Data linkage

Cross-referencing of vaccination data against data in cervical cytology registers, to monitor the effectiveness of HPV vaccine, is accommodated by legislation that enables operation of the NHVPR. However, the VCCR has no similar provision, so individual identifiers could not be used for the data linkage in this study.

A deterministic linkage procedure was undertaken to link records from the VCCR (which included Victorian women who are age-eligible for the HPV vaccine as per product indication [date of birth on or after 1 July 1962]) to records from the NHVPR (which included all Australian women who received the HPV vaccine before 1 January 2012).

Data from the VCCR and NHVPR were de-identified in the same way. A randomly generated record identification number was assigned to women in each register. The Data Linkage Unit of the AIHW generated a series of 22 linkage keys using combinations of variables such as selected letters from given name and surname, perturbed date of birth, postcode, and parts of the Medicare number. The quality of these linkage keys was assessed by calculating the proportion of unique combinations that each would be likely to produce. The first 16 linkage keys produced a set of unique combinations with the best balance between incorrectly accepting a given record pair as the same person versus failing to accept a given record pair as the same person, and these were used to link records. In a sensitivity analysis, we compared estimates of screening participation rates based on the 16 selected linkage keys with those based on all 22 linkage keys, including the six lower-quality linkage keys.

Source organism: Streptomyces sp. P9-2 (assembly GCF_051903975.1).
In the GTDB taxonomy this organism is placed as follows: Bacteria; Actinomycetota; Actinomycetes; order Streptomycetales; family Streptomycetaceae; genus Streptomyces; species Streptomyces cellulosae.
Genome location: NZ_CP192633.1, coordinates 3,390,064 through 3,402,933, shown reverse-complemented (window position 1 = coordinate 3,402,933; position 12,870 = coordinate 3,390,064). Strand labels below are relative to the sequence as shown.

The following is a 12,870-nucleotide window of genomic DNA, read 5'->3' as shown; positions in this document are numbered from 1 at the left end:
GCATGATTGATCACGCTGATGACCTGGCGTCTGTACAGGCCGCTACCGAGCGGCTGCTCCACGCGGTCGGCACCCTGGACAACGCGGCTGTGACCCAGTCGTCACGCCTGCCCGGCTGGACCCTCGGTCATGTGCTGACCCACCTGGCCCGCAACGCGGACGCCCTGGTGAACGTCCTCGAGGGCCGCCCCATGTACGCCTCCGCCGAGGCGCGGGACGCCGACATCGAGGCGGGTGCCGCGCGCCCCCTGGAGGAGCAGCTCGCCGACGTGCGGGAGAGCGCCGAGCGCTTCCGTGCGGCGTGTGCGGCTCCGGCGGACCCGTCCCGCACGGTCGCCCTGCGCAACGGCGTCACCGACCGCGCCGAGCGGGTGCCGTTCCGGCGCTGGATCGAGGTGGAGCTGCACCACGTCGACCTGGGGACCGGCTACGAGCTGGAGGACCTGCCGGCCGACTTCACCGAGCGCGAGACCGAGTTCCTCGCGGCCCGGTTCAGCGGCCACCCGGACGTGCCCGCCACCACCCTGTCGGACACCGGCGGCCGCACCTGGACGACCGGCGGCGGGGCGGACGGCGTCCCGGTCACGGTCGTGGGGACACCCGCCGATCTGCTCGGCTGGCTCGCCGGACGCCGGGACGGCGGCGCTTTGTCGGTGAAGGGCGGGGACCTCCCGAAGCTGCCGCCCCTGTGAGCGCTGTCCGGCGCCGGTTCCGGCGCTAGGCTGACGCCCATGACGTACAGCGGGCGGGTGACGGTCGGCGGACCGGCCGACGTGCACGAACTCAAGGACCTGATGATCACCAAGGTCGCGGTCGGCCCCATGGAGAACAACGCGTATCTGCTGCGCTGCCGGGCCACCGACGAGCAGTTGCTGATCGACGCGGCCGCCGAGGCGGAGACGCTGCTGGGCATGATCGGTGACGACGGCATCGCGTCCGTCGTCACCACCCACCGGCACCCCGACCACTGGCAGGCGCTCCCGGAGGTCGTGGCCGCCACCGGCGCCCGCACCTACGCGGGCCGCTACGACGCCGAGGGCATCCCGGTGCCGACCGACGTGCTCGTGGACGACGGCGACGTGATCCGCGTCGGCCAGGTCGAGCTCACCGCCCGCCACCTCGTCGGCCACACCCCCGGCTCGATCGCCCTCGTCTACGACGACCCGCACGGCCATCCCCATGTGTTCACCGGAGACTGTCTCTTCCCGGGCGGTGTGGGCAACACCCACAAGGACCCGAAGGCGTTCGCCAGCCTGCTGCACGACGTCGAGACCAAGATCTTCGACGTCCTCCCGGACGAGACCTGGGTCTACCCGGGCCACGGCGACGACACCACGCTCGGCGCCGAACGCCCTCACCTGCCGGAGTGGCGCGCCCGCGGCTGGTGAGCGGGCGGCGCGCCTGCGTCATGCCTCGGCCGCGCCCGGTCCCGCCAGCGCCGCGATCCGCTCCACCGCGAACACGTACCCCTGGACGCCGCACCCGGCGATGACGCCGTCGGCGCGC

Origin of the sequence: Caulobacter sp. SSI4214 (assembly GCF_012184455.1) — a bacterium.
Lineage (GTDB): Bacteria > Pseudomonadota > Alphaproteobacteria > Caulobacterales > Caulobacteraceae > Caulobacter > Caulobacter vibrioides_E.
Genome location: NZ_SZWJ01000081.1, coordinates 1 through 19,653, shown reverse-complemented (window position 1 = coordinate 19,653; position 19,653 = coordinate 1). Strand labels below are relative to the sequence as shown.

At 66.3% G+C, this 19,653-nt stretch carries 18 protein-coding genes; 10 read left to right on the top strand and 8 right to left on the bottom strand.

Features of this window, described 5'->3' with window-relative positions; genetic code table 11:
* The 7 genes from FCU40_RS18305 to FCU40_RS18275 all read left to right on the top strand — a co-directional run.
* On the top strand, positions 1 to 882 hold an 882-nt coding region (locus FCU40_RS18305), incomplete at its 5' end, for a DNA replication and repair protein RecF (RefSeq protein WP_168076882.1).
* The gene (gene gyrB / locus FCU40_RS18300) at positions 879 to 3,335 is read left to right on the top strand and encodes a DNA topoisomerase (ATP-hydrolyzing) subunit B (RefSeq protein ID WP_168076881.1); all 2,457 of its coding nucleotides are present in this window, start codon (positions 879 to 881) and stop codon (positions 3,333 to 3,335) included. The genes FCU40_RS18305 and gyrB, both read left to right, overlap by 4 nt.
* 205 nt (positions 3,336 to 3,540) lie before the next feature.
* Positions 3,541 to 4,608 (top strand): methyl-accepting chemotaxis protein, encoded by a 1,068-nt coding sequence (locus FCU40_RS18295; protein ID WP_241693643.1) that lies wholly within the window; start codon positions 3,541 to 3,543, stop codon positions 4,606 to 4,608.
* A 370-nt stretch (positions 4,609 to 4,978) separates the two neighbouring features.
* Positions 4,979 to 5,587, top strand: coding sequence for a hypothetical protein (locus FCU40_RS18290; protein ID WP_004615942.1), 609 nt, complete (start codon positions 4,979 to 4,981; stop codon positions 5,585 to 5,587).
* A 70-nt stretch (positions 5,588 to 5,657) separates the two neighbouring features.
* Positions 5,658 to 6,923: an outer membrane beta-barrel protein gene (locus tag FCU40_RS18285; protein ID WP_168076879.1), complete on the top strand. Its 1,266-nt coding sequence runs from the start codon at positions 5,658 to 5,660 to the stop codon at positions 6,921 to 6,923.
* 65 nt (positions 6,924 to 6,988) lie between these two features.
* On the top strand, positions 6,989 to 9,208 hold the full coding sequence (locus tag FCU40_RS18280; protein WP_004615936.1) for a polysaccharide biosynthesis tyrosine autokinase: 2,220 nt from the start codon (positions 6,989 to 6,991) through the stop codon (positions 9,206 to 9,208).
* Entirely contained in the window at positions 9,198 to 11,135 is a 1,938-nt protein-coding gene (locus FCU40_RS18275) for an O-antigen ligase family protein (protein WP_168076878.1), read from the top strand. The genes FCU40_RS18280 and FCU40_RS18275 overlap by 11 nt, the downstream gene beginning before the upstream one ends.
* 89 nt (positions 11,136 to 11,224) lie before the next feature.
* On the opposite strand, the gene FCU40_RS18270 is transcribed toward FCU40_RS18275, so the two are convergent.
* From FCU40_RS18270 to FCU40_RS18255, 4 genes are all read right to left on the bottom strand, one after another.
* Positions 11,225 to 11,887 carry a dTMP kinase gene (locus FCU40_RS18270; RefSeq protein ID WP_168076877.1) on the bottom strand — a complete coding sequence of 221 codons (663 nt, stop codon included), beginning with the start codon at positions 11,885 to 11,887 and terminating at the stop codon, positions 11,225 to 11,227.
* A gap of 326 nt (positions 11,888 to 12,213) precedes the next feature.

Participation